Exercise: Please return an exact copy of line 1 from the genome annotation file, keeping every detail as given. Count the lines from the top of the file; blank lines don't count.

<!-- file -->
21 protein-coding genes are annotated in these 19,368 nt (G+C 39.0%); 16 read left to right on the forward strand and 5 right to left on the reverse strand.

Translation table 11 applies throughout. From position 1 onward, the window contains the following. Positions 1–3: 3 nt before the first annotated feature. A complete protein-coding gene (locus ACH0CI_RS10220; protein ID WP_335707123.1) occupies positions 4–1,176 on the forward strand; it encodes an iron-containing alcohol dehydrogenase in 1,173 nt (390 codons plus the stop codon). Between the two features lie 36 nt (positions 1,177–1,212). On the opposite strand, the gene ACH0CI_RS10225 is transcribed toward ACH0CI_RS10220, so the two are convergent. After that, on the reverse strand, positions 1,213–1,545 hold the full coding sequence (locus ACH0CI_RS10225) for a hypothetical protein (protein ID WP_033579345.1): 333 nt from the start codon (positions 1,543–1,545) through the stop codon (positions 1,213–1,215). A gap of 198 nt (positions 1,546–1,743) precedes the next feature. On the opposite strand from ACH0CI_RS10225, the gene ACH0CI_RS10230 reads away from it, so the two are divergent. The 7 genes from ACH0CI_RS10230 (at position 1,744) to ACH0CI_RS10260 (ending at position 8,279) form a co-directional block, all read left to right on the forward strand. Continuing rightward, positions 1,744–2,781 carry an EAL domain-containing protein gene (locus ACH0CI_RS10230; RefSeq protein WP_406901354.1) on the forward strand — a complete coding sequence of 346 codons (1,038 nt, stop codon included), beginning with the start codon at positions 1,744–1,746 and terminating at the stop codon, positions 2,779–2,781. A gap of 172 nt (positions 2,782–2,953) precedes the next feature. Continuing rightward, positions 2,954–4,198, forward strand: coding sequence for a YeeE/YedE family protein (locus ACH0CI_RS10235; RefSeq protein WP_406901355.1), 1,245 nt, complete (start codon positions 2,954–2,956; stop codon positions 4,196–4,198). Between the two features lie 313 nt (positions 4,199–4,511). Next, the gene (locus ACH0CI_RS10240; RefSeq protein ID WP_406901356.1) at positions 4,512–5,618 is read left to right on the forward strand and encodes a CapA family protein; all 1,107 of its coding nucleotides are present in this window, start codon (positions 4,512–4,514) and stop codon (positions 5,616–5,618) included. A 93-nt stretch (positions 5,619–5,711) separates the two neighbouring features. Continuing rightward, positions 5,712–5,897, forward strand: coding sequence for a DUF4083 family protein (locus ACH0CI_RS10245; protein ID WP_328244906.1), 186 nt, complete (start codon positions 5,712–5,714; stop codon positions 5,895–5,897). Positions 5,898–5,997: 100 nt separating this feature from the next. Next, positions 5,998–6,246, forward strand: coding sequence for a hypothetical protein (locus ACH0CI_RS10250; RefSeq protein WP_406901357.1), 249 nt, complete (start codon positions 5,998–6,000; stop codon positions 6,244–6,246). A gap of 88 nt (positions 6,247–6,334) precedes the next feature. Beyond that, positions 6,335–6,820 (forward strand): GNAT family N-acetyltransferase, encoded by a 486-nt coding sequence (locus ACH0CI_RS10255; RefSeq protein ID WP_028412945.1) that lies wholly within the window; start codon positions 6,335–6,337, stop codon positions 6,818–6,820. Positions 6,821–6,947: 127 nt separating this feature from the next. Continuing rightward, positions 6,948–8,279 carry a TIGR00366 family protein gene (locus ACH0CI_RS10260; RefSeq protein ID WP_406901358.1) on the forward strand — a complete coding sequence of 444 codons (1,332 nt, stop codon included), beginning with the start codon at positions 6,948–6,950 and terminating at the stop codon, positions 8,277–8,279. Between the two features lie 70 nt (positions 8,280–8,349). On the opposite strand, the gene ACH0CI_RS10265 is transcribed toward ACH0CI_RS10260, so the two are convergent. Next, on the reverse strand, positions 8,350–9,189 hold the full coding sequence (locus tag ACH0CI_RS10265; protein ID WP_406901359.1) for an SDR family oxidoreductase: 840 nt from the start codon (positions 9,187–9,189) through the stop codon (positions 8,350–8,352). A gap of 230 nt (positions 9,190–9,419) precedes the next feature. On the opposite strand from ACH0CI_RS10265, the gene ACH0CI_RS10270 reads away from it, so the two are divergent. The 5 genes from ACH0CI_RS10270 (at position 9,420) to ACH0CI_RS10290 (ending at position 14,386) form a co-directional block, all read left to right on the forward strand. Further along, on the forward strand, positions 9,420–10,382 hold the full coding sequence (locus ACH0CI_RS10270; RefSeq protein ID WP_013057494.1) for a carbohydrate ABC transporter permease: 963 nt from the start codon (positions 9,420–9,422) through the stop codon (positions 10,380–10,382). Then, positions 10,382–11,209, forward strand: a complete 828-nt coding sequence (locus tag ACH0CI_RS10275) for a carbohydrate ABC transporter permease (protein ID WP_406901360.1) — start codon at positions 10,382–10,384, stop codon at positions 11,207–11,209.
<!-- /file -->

21 protein-coding genes are annotated in these 19,368 nt (G+C 39.0%); 16 read left to right on the forward strand and 5 right to left on the reverse strand.